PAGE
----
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Fort Monroe's Fate Pondered As Base Closing Date Approaches

Deborah Fitts

- (July 2007) HAMPTON, Va. - Developers and preservationists are squaring off over the future of Fort Monroe, a huge and historic stone fort on Chesapeake Bay.

The army plans to pull out of the facility in 2011 as part of its ongoing base-closing operations. What will happen to the 570-acre property after that is the subject of wildly differing opinions.

"The future of Fort Monroe is very much up in the air," said Mark Perreault, vice president of the Citizens for Fort Monroe National Park. The all-volunteer organization formed in June 2006 to pursue a preservation agenda.

Meanwhile, said Perreault, "The developers are working 24-7 to turn the fort largely into an affluent residential community by the sea."

A new state board, the Fort Monroe Federal Area Development Authority, was created by the General Assembly to study what to do. It replaces a small Hampton board that drafted a plan for housing and office development.

Fort Monroe was completed in 1834 at Old Point Comfort, the southern tip of the Virginia Peninsula. Completely surrounded by moat, with seven sides, it is more than a mile in circumference and is the largest stone fortification ever built in this country. The fort itself comprises 63 acres.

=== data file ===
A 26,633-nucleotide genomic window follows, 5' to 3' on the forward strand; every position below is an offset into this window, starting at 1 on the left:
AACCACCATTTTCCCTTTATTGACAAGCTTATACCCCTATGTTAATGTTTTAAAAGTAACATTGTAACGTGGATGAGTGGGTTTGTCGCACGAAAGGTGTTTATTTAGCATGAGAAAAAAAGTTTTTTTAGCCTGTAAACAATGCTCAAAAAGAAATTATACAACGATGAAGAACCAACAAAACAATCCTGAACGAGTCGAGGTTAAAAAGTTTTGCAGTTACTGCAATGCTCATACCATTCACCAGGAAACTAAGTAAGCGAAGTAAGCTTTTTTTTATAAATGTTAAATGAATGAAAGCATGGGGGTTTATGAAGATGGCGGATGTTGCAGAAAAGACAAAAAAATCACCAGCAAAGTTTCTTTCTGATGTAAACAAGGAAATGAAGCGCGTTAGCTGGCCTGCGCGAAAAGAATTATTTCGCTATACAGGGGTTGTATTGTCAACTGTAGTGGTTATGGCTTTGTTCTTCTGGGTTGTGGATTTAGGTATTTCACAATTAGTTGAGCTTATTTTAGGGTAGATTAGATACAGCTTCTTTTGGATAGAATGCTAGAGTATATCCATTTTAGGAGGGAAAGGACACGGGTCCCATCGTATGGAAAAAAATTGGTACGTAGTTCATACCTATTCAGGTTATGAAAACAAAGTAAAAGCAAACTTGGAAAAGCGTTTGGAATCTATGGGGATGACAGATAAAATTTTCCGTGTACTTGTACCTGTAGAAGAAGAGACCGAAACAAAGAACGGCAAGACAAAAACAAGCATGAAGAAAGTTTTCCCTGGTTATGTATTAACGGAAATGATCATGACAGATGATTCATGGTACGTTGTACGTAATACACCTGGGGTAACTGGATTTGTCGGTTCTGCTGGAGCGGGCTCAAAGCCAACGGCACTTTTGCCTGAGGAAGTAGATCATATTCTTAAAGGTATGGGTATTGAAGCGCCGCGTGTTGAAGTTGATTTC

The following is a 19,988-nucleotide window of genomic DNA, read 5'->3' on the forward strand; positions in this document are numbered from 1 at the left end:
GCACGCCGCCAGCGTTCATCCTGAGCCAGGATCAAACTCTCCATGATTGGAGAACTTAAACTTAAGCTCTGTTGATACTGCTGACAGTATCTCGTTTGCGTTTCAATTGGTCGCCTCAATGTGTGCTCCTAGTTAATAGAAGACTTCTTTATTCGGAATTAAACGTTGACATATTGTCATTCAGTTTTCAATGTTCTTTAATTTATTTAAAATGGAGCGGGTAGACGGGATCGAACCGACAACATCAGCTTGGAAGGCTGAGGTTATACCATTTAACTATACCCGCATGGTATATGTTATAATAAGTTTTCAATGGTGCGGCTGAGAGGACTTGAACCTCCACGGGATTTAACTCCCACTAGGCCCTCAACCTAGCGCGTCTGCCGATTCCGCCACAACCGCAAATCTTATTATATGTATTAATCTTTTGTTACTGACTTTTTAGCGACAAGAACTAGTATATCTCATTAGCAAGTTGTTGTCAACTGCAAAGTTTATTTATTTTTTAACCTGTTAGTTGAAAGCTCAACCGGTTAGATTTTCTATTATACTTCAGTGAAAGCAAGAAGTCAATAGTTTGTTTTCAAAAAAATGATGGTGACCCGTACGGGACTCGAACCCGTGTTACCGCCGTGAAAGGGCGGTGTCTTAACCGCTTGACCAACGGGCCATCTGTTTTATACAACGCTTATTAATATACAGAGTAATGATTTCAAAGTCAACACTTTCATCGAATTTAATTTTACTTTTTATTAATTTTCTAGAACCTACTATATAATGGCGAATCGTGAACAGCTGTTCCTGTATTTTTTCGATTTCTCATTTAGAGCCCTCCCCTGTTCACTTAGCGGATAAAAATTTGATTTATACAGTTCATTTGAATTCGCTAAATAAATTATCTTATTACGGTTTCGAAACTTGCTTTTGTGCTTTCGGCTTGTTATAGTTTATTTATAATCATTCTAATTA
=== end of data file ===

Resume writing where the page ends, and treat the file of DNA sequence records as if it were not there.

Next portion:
As a young officer Robert E. Lee was stationed at the fort in 1831-34, working to construct it and its companion a mile away across the water, Fort Calhoun (now Fort Wool). The forts were intended to protect Hampton Roads, Norfolk, and even the cities of Washington and Baltimore.

Perrault said developers would threaten the beaches, sand dunes and live oaks that now front Chesapeake Bay, and jeopardize the 150 historic buildings inside and outside the fort.

"We have very little open space along the water," he said. "It's absolutely critical to keep it and preserve the context of the fort." The entire 570-acre tract was designated a National Historic Landmark in 1960, though the acreage was later reduced to 460 to remove wetlands and beaches.

Much of the property will revert to the state after the army leaves. Perreault hailed Virginia Gov. Tim Kaine's leadership, saying Kaine "cares about open space."

On the other hand, he said, "The developers are constantly talking about deadlines. They feel if they can create a sense of emergency it will help their ends."

The Civil War Preservation Trust has endorsed a national park at Fort Monroe, according to Perreault. The National Parks Conservation Association is talking up a study to determine whether the park is a good idea, and the Association for the Preservation of Virginia Antiquities declared the fort one of 11 "most endangered" sites in the commonwealth.

Confederate forces never attempted to take the "Gibraltar of the Chesapeake" because it was considered impregnable. After Union Gen. Benjamin Butler refused to hand back three escaped slaves who sought shelter at the fort in 1861, word got out. Eventually more than 10,000 slaves would come to the fort to find their freedom.

Confederate President Jefferson Davis was held prisoner at Fort Monroe. The Casemate Museum, highlighting the fort's history, opened in 1951.

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